Back in 1962, I thought $495 would buy a reasonably good car. I was driving a 1947 Pontiac that I bought for $75. It used oil, the transmission howled in first gear and I had sealed a cracked block with K & W seal. I replaced the 1947 Pontiac with a 1955 Pontiac that the local Rambler dealer had on his lot.The dealer’s mechanics had overhauled the engine. The 1955 was a standard shift. I reasoned that it should have been a trouble free car. It wasn’t. Apparently, the mechanic that did the overhaul hadn’t gotten all the sludge out of the engine and the passages in the studs that held the rocker arms would plug up and the rocker arms would chirp. The front bearing in the transmission failed. I was a graduate assistant working on my master’s degree at the time with a salary of $200 a month. I would have been better off keeping the 1947 Pontiac and doing some careful driving.
My parents were able to bail me out. They had a 1960 Rambler that was totaled and the insurance company of the party that hit the car found an equivalent Rambler at the dealer where I bought the 1955 Pontiac. My dad had a 1954 Buick that he was ready to trade. The dealer offered more for the 1955 Pontiac than the 1954 Buick, so I traded cars with my dad. I got a more reliable car and the Rambler dealer got his Pontiac back.
Of course we have no idea why you feel you need a car, so it’s not really fair to criticize you for wanting one or for having only $3,000 to buy it. But, before you do, compare the amount you’ll pay for the car, repairs, maintenance, fuel, registration, insurance, etc., with what you’d pay for rides with a ride service you get on your phone. Or, maybe you could drive for one of those companies and help pay for a better car. A cheap car is not cheap if you pay someone else to fix it, and fixing it yourself is usually very difficult without tools or a place to work. In school I knew how to keep a car running, but all winter it was too cold to work outside, and I had the bare minimum of tools and no money.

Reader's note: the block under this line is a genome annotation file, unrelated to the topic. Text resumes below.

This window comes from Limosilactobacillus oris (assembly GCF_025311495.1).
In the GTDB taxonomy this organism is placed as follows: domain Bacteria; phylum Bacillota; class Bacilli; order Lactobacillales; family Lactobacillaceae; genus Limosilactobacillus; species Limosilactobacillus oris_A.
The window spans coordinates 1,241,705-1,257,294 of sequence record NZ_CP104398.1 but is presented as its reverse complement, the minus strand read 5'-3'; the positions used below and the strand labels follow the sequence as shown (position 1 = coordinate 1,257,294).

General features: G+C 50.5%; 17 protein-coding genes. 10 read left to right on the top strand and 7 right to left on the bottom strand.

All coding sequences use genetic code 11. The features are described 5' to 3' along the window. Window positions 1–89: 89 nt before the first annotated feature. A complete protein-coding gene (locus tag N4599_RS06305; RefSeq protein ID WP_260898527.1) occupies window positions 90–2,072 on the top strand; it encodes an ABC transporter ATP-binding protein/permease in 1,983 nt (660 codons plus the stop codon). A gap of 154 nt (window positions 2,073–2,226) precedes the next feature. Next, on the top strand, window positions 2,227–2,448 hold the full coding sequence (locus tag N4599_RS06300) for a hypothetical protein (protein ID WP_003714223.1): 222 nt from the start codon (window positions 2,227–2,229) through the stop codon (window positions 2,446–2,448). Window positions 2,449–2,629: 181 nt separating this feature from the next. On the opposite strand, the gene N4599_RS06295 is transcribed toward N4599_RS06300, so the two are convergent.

Find a one or two owner midsize or compact car that a senior citizen is selling. Seniors tend to take good care of their cars so that they last a long time, costing less to repair. I just sold a 12 year old Accord and they buyer was thrilled at how well the drive train ran. I’m a senior, BTW. An old neighbor sold one of his cars when he turned 70 and it was perfect. The car was about 14 years old and he kept it in immaculate condition. It’s all about condition and not so much brand when you look at older cars.
Let’s take another look at that VW. Tell us in dollars how much those pricey repairs are each year. And, do you get stuck in dangerous places or at night when it fails?
The brothers used to say if you kept an old car running, there was not much more depreciation, but maintenance and repairs would run a thousand dollars or more a year on an old car. Does anyone else remember that?
So, if it doesn’t really cost that much for repairs, in comparison to that thousand dollar figure, and you don’t get stuck in dangerous places when it does fail, as much as I dislike VW, it might be a better choice. Remember that thousand dollars a year, any car you buy for $3000 will also have that same annual cost.
There are some smart people here, and if that 1000 dollar figure no longer applies they will be correcting me any moment.
I’ve been driving my mother’s VW Jetta recently, and the way the throttle responds, it’s as if the engine is begging to be driven hard. It’s not an easy throttle to modulate at low speeds. Maybe it’s the transmission rather than the throttle. I can’t speak to why it drives the way it does, I can only describe the experience. That being said, I can now see why VW drivers have such an infamous reputation. Also, this throttle control issue makes this car a poor choice for winter driving car, because it’s difficult to drive it gently.
It’s a nice car, and it’s fun to drive when the roads aren’t crowded, but it’s not my style. I prefer a car that doesn’t seem to be designed to bring out my aggressive driving tendencies.
It’s also not a car I would ever buy for myself because of its reputation for expensive repairs, but so far, it’s been as reliable as my Civic was when it was the same age.
One last thing to consider is that, if I was looking for a good winter driving car, it would be something that doesn’t have low profile tires. It would be something I could easily outfit with a set of steel rims and winter tires. I wouldn’t want to fork over the money to buy winter tires that fit the stock rims on my mother’s Jetta and have tires mounted twice a year.